He said city staff are working with the other hardest-hit cities, including Paradise Valley, Sedona, Flagstaff and Lake Havasu, and assisting with efforts by the League of Arizona Cities and Towns to pass a bill that would be best for all Arizona residents.
The entire Scottsdale City Council has signed a letter to Arizona House Speaker Rusty Bowers, R-Mesa, asking for assistance in the form of additional legislative tools to deal with tenancy situations.
The Scottsdale committee developed these priorities:
• Allow cities to impose reasonable license or permit requirements.
• Restore the ability of cities to manage short-term rentals differently from long-term rentals.
• Create a mechanism that caps the total percentage of short-term rentals allowed and establishes a method to provide better separation between rentals.
• Require platforms to disclose state laws and local ordinances, and require recognition from landlords, hosts, and renters.
• Require short-term rentals to comply with many public health and safety laws that apply to hotels.
In November, Paradise Valley City Council discussed other ways to strengthen its authority to work with short-term rentals. New tools to deal with tenancy situations is one of the council’s stated priorities ahead of this year’s legislative session.
The meeting included contributions from police department officials who spoke about the strain on the cause of public safety short-term rentals, as well as other unintended consequences. A police sergeant said there were so many drugs, alcohol, assaults, sex crimes, robberies and other factors in rented homes, which sometimes host parties including 400 people, that the law enforcement’s ability to control these situations is diminishing.
The meeting produced some proposed changes to the code, which include expanding the definition of “special events” to capture problematic activities, requiring an in-person response from the owner within an hour when people are in a rental property and a set of health and safety standards that include cleaning the rental between reservations that follow CDC guidelines.
The city has struggled with these issues for some time. Last January, in a call attended by state lawmakers and the city-hired lobbyist, Mayor Jerry Bien-Willner said there were many problems with what he called “unregulated motels”.
“It’s not really a party house problem – it’s what the industry would like to pretend it is,” he said.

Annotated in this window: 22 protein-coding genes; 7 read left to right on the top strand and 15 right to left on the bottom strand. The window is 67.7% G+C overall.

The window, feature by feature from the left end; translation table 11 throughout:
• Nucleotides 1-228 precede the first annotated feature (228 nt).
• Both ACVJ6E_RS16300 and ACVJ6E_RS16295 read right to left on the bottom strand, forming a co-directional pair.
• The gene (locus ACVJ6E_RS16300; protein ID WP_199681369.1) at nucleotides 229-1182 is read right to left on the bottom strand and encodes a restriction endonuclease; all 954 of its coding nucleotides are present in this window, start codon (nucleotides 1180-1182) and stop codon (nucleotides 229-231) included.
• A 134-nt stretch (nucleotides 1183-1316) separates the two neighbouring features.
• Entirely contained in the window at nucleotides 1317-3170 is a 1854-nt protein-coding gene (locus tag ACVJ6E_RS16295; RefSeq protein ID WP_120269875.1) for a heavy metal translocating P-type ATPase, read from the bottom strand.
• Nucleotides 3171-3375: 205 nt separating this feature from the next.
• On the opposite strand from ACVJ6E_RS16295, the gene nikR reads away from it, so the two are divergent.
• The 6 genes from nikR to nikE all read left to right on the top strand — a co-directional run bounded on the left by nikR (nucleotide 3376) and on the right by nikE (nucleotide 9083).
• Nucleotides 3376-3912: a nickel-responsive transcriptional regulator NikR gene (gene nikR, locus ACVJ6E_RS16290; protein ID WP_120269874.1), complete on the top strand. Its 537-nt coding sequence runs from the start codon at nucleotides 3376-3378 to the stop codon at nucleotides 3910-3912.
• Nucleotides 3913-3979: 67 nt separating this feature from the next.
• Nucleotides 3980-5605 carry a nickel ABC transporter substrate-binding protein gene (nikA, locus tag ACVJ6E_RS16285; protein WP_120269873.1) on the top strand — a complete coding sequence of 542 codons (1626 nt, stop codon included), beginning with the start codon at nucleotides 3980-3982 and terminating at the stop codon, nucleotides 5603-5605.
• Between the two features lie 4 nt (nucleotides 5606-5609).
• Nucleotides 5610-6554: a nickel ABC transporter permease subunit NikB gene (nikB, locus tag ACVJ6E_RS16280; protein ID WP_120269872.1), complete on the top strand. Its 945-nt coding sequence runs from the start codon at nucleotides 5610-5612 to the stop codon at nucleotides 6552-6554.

Bien-Willner, who is running for re-election this year, recently wrote an opinion piece for Independent Newsmedia in which he pledged to “finish the job when it comes to reigning in the situation of short-term rental and ensure the protection of our residents and neighborhoods. .”
During last year’s legislative session, Sun City Home Owners Association officials backed a bill that would have allowed more local control over short-term rentals. Complaints of various types have been discussed at SCHOA meetings for years.
Not all of the worst short-term rental situations in Arizona are in the Valley. Sedona is surrounded by high red rock cliffs and national forest land, which limits its ability to build more housing in the city, and any private property is quickly gobbled up by individuals or businesses looking to generate short-term rental income. term in a variety. of routes. Housing for city and private staff
Sedona Mayor Sandy Moriarty has said each year that getting the legislature’s help with the unintended consequences of SB 1350 is a top priority for the city.
However, some communities are growing so quickly and have such a presence of homeowners association restrictions that short-term rental issues have yet to creep into town. Buckeye spokeswoman Annie DeChance said while short-term rental legislation and more guidelines are a stated priority this year, the city hasn’t gone through the kind of spinoff that Scottsdale, Paradise Valley, Sedona and other Arizona communities passed through.
“Currently, Buckeye doesn’t have a significant number of short-term rentals, so we haven’t encountered some of the challenges that other cities face,” DeChance said. “If that changes, we are actively participating in the legislative process and can quickly amend our city code as appropriate.”
Another town in the Southwest Valley, however, has approved measures to help manage short-term rentals. The town of Litchfield Park passed a measure this week requiring similar things to Paradise Valley for these short-term rentals within the community.
Independent Newsmedia’s Melissa Rosequist and Rusty Bradshaw contributed to this story.